John Rawlinson (Models 1 Men) epitomises the term Male Supermodel. Launching his career in the late 80s with regular campaigns for Ralph Lauren, he has worked with the industries top photographers, magazines and designers, and still continues to bring his British charm to the likes of the Prada, recently walking for their Spring Summer 2013 show, alongside an elite selection of Hollywood A-listers. Branching out into the world of Spiritual healing, he then trained and worked as part of Donna Karan's foundation, Urban Zen. It's safe to say John's life has been full of experiences most of us could never dream of, and now back on British soil, he chats to Models 1. We're sure this is only the tip of the iceberg...

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How long have you been modelling for?

Since about 1986, so 26 years now.

How did you get into modelling?

I was working as a barman and a girlfriend of mine, who was putting on a charity show for the Prince of Wales Trust put me forward and I thought it might be fun. What I hadn’t bet on was that they would ask us to walk out on stage with just our underwear on, pushing motorbikes. I ended up overcoming my shyness with plenty of alcohol, we all did. One of the models dropped their bike. After the show someone came up and suggested I see the agencies, and I never looked back.

What was a career defining moment for you?

Probably the shows during Fashion Week. It was like a frat house, just weeks of no sleep. We would party until 3’ O Clock in the morning, and then have a fitting at 9am.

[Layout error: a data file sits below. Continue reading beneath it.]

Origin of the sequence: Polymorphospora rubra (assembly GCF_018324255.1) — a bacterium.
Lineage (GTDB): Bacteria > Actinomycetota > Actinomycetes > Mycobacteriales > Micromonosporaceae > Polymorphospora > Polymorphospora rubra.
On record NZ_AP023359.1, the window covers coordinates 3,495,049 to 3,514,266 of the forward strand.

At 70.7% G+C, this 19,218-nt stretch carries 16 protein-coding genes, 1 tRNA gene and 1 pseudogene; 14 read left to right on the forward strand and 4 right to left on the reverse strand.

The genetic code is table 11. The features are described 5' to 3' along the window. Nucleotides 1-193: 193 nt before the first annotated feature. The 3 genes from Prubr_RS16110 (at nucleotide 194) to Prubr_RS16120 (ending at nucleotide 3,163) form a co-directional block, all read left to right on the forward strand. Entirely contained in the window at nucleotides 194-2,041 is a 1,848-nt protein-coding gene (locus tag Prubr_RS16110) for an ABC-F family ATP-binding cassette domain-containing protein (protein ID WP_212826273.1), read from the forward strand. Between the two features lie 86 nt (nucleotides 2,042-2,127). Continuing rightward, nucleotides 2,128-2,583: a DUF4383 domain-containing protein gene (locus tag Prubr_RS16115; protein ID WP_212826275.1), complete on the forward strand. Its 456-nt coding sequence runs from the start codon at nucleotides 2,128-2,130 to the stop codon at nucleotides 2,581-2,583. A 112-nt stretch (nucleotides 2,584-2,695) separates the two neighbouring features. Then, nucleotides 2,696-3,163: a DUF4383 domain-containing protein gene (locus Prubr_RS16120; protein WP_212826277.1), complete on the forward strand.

Then in 1988 I got a direct booking for Ralph Lauren. I hadn’t really heard of them, they weren’t as reputable as they are today. I just remember arriving at the airport in San Francisco for a three day booking, and there were fifty production crew members, agency members and Ralf Lauren’s team ready to meet me. I just have an image of me walking over with my hand luggage, with fifty people looking me up and down. It was a huge shoot. We drove out to these sets that they had built out in California. They would cook us breakfast in the middle of a field! It was a few years before he had created this idea of the all-American family. It was Bruce Webber shooting really lavish projects around a lavish lifestyle. They kept me on for another five days, and once it had hit that I’d done Ralph Lauren, I didn’t go home for five months. It was like I was a ping pong ball going from Milan, Paris, New York and London. It was wonderful and carried on like that for about seven years. That time for me was really my career defining moment.

If you hadn’t fallen into modelling, what do you think you would have done?

When I was 22 I was a singer in a group, we were called the New English, and did about four or five gigs. But then modelling came along and I thought, well this is a good day job. It was supposed to be a summer job, but here I am 26 years later.

What’s been your favourite shoot destination?

I really liked Norway, the Arctic Circle where the sun would go round in the sky and wouldn’t go down. That was amazing. Iceland was also beautiful. Early on in my career I did a shoot in Taiwan which was probably the most surreal experience of my life. We spent four hours cleaning a beach to make sure there was enough clean space to get the shot.